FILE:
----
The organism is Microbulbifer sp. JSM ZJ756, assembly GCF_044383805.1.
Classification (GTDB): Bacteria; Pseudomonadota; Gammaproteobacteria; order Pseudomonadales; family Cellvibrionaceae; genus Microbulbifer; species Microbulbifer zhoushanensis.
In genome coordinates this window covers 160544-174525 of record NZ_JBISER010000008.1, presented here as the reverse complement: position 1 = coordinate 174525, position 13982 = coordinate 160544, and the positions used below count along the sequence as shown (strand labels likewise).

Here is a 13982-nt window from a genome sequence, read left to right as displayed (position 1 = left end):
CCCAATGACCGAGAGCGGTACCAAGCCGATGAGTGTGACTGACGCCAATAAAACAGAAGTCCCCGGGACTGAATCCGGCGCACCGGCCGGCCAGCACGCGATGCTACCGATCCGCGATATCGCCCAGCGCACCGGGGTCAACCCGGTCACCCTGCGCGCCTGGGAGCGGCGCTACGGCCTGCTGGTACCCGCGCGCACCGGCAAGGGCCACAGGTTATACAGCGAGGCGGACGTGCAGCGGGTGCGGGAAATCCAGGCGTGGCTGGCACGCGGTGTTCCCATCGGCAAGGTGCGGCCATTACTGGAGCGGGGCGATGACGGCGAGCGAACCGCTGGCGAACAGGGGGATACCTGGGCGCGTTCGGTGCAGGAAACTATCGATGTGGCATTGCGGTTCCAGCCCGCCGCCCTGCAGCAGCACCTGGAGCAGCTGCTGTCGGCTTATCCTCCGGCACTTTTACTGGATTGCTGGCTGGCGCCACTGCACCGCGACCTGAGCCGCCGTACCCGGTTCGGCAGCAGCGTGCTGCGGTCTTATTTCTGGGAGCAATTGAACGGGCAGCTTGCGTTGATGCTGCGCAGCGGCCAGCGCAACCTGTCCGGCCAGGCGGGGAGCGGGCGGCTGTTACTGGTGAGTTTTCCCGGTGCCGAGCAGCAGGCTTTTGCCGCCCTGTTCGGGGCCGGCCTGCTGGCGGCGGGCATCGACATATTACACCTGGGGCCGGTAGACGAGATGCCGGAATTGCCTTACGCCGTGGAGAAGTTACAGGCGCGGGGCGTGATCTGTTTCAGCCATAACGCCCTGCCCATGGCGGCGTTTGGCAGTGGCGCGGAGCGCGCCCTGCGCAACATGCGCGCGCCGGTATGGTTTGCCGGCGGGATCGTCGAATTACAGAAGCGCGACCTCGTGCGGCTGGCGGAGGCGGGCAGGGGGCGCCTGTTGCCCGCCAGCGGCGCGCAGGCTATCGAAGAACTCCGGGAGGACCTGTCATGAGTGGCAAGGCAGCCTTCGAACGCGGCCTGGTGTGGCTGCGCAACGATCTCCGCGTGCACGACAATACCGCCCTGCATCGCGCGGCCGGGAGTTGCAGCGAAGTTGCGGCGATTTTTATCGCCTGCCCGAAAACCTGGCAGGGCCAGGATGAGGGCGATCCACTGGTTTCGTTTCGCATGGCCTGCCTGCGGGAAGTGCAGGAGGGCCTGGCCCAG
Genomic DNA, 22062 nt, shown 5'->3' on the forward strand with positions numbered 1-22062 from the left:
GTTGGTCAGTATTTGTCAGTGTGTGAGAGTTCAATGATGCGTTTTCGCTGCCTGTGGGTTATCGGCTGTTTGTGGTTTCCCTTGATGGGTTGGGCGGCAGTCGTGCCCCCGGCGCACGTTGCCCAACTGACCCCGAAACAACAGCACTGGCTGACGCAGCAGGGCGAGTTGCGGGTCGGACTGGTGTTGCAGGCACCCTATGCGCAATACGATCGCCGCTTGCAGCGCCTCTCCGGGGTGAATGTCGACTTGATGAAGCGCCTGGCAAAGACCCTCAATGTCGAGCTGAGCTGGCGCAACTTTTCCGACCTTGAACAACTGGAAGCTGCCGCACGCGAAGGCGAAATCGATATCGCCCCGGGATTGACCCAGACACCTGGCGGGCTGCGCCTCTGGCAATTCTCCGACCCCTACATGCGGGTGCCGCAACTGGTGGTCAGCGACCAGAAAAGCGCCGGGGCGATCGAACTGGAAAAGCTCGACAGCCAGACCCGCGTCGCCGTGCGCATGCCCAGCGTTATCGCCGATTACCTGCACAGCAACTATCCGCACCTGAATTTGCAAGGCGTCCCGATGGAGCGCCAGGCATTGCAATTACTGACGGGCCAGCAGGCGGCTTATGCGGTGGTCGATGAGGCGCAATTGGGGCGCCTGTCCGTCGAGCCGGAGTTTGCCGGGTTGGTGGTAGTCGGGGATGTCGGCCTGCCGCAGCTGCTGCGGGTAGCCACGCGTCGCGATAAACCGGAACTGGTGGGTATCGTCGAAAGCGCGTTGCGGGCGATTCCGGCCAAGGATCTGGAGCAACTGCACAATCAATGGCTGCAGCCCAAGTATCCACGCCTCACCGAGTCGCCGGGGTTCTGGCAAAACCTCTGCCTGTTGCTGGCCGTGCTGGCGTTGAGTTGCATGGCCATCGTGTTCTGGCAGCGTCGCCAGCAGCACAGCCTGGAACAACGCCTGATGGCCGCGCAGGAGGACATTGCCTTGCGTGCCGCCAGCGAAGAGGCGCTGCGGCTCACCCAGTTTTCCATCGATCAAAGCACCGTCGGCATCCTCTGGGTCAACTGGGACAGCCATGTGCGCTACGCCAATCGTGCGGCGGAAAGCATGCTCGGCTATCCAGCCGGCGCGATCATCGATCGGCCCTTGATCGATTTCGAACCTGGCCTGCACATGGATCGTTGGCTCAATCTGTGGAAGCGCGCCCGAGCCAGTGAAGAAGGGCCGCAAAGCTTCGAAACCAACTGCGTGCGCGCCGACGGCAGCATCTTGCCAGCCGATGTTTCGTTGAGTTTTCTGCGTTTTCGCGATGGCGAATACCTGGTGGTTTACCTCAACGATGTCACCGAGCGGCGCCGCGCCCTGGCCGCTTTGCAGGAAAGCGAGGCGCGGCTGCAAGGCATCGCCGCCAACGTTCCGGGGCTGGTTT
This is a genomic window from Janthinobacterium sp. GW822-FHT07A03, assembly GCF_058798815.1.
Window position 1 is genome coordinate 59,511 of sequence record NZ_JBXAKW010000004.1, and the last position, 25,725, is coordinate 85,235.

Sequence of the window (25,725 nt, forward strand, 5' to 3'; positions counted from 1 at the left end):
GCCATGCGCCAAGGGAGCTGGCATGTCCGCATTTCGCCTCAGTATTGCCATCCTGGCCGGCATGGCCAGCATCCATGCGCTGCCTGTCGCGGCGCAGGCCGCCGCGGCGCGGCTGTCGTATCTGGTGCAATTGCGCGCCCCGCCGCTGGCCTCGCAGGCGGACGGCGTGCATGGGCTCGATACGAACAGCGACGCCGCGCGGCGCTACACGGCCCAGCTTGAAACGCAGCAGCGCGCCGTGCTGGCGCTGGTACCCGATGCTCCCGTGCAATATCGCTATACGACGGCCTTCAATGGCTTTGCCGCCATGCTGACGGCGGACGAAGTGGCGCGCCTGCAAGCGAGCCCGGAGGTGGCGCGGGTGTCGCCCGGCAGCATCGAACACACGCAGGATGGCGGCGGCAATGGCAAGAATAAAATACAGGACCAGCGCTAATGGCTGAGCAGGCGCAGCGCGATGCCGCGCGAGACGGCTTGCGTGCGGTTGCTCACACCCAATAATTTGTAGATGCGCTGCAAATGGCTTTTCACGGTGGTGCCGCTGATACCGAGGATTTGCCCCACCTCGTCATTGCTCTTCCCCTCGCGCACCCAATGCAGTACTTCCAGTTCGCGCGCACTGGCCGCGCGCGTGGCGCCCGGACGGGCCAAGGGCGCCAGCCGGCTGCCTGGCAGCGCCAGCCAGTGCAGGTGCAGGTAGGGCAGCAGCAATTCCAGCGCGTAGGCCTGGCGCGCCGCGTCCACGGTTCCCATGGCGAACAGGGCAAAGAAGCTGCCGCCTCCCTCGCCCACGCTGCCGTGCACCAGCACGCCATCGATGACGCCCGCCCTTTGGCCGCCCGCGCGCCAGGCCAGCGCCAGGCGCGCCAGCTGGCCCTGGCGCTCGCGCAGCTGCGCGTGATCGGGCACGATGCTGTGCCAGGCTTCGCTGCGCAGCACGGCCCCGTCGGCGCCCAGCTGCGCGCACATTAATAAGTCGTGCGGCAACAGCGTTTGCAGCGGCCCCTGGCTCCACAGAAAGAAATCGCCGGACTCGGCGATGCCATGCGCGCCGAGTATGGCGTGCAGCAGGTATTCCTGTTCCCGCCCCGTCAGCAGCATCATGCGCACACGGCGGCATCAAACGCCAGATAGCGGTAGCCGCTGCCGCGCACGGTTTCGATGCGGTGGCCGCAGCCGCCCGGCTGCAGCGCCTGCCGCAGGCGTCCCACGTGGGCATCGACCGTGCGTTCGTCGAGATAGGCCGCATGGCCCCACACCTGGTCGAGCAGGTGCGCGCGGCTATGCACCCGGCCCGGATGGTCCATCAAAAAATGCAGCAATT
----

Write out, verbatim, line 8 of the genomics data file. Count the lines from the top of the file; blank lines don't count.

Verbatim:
This is a genomic window from Janthinobacterium sp. GW822-FHT07A03, assembly GCF_058798815.1.